Monday, 5 November 2012

User-Defined conversion sample in C#

This article will present a sample of how to implement a User Defined Conversions in C#. The article will use a typical conversion example, where temperature measured in Celsius scale (Centigrades) are converted into the Fahrenheit scale (Fahrenheits). A conversion formula is available at the following urls (Wikipedia):
User Defined Conversions are implemented in C-sharp in a similar manner as operator overloading, actually it is an overload of conversion. These conversions can be either:
  • Implicit - An object is converted into another type without a specific cast, i.e implicit cast.
  • Explicit - An object is converted into another type with a specific cast, i.e.
    explicit cast.
A class can have multiple implicit and/or explicit user defined conversions. The user defined conversions must all be methods that are marked as public and static. In addition, they must be marked as implicit or explicit to specify which cast is allowed. If a conversion is marked as explicit, converting an object into the specified type without an explicit cast will in other words not call the user defined conversion. 

To specify a User-Defined Conversion in C# which is implicit, the following signature must be used for a implicit User-Defined Conversion:
public static implicit operator TReturnType (TInputType objectToConvert) {

 .. //Implementation elided 

A User-Defined Conversion in C# which is explicit, uses the following signature: 

public static explicit operator TReturnType (TInputType objectToConvert) {

 .. //Implementation elided 

The C-sharp programmer who has experience in operator overloading will see the similarities to operator overloading. Operator overloading follows much the same signature as shown here, but without the keywords explicit or implicit. In addition, operator overloading will specify the same keyword operator, but also specify the operator to overload. User-Defined Conversion do not specify an operator to overload, but implicitly or explicitly we are overloading casting (type conversion). 
Demonstration code 
An example of how to implement User-Defined Conversion follows. In this example, a base class called Temperature is used and there are two derived classes, Celsius and Fahrenheit. Both these derived classes defines an explicit user defined conversion which will take an instance of their own type and return an instance of the converted type. This means that the Fahrenheit class will contain an explicit User-Defined Conversion which will receive a Fahrenheit instance and return a Celsius instance. In return, the Celsius class will contain an explicit User-Defined Conversion which will receive a Celsius instance and convert this into a Fahrenheit instance. In the code, the mathematical conversion between the two temperature scales is performed inside the explicit user defined conversion. This will let the programmer control the way a cast is performed and allow the client or consumer of the class to convert the type into another type through a cast and logically fill the expectation that the converted object is correctly converted or casted.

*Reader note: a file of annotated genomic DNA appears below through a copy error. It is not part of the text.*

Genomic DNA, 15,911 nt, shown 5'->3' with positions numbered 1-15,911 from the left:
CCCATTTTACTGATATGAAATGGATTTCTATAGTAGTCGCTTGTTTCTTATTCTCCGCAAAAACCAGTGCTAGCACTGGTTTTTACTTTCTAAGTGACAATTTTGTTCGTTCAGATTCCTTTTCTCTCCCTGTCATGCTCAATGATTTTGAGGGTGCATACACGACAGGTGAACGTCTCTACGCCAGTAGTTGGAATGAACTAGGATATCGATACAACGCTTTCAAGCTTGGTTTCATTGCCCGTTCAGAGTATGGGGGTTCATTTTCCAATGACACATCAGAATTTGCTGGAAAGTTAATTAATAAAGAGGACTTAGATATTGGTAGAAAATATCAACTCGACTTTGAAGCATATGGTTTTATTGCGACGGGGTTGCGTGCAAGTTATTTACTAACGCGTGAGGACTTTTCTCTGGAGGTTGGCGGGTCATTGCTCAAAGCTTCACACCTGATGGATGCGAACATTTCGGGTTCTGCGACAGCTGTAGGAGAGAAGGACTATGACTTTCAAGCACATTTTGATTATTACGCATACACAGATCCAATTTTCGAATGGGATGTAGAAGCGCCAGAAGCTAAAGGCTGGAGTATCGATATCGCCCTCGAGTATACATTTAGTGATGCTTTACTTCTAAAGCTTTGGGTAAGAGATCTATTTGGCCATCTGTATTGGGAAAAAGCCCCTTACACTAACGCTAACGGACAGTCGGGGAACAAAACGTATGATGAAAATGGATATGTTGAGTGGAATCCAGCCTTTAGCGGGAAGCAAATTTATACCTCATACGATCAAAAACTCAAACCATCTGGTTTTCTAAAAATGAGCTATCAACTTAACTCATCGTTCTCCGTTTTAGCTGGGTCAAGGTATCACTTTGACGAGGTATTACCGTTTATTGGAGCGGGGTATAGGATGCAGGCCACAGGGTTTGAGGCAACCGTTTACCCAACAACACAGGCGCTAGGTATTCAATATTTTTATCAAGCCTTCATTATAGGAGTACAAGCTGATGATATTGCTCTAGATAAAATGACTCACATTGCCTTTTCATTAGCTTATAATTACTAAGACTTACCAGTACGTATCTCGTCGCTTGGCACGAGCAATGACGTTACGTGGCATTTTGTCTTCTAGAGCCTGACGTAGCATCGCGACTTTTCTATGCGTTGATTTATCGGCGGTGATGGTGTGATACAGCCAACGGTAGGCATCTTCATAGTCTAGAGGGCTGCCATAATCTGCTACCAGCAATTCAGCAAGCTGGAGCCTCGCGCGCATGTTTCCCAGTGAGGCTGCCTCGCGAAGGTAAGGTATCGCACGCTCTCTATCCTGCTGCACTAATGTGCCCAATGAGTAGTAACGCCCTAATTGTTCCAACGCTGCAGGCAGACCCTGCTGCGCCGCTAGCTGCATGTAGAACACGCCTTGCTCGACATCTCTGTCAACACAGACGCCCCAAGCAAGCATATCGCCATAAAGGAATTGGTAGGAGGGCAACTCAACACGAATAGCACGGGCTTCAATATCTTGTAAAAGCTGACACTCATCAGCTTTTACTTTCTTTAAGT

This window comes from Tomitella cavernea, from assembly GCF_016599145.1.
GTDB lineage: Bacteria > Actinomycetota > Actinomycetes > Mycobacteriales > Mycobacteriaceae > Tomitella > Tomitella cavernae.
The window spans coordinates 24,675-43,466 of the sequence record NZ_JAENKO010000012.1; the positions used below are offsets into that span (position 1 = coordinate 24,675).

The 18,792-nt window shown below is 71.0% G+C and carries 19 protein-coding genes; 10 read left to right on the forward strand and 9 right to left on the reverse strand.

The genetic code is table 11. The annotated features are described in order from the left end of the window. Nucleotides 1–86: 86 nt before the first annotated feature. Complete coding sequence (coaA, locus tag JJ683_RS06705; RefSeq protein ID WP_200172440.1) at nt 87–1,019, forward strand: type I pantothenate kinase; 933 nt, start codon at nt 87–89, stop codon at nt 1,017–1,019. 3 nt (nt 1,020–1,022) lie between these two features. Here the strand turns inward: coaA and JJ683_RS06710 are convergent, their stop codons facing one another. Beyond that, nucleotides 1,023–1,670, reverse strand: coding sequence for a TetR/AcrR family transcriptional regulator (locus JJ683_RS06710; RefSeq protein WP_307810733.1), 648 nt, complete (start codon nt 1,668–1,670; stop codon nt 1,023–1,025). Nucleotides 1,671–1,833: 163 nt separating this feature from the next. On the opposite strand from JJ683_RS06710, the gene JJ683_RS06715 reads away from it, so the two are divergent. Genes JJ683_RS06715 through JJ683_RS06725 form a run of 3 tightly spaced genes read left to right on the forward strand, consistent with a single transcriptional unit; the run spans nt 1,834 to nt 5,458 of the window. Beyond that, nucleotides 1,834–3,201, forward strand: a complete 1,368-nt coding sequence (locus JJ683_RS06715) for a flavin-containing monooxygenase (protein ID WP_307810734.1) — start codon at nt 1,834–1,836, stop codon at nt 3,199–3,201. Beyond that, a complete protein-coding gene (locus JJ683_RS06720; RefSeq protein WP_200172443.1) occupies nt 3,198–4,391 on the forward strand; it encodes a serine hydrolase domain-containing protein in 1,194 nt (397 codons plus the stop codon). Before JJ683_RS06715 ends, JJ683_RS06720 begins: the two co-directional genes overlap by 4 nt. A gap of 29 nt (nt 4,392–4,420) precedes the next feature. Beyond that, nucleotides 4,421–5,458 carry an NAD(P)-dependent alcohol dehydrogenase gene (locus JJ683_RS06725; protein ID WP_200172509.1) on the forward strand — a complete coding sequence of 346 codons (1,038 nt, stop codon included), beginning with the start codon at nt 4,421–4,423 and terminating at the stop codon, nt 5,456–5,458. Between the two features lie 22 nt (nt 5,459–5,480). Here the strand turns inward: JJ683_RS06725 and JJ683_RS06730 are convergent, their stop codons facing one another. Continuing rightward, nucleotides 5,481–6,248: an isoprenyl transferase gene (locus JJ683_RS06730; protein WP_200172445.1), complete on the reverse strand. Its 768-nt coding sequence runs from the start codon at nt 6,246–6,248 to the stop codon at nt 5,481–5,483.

As with operator overloading, just because C-sharp allows User Defined Conversions, does not mean that the programmer should use this functionality in the C#-language wherever this strategy might fit. User-Defined Conversions are a programming capability many C#-programmers are not aware of, and the coder which adopt this strategy might confuse his fellow programmers or quickly understand that the concepts must be explained to the other coders. But then again, just as operator overloading allows very logical and powerful expressibility in code, user defined conversion will let the programmer control the way explicit and implicit type conversions, that is - casts - are performed. If you expect the class you are writing to be casted into different types or will provide consumers or clients of your class with the benefits of simple expressibility and determined behavior, you should also add explicit user defined conversions. Implicit User-Defined Conversions are sometimes hard to see which User-Defined Conversion will be called. Therefore, if a choice is available between either implicit or explicit User-Defined Conversion, I would suggest to go for explicit. This is the most specific and clear-intentioned casting overload of the two. 
The code for the base class Temperature is shown below:     

    /// Base class for temperatures 
    /// 
    public class Temperature
    {
        protected float _value; 

        public Temperature(float temperature)
        {
            _value = temperature; 
        }

        public float Value
        {
            get { return _value; } 
        }

    }

The derived class Celsius is shown next. Note that this class defines one explicit User-Defined conversion: 
    public class Celsius : Temperature 
    {

        public Celsius(float temperature) : base(temperature)
        {
        }

        public static explicit operator Fahrenheit(Celsius temperature)
        {
            float convertedTemperature = (temperature.Value * (9.0f / 5.0f)) + 32; 
            return new Fahrenheit(convertedTemperature); 
        }

    }

The derived class Fahrenheit is shown below. This class also defines one explicit User-Defined conversion. 
    public class Fahrenheit : Temperature
    {

        public Fahrenheit(float temperature) : base(temperature)
        {
            
        }

        public static explicit operator Celsius(Fahrenheit temperature)
        {
            float convertedTemperature = (5.0f / 9.0f)*(temperature.Value - 32);
            return new Celsius(convertedTemperature); 
        }

    }

The client or consumer class is shown next:
class Program
    {

        static void Main(string[] args)
        {
            Console.WriteLine("Centigrades to Fahrenheits conversion in range [-40,40] Celsius: ");

            Celsius celsius = null;
            Fahrenheit fahrenheit = null;

            for (int i = -40; i <= 40; i++)
            {
                celsius = new Celsius(i);
                fahrenheit = (Fahrenheit)celsius;
                Console.WriteLine("{0} Centigrades is measured into {1:f1} Fahrenheits.", i, fahrenheit.Value);
            }

            Console.WriteLine("Press any key to continue ...");
            Console.ReadKey();
        }

    }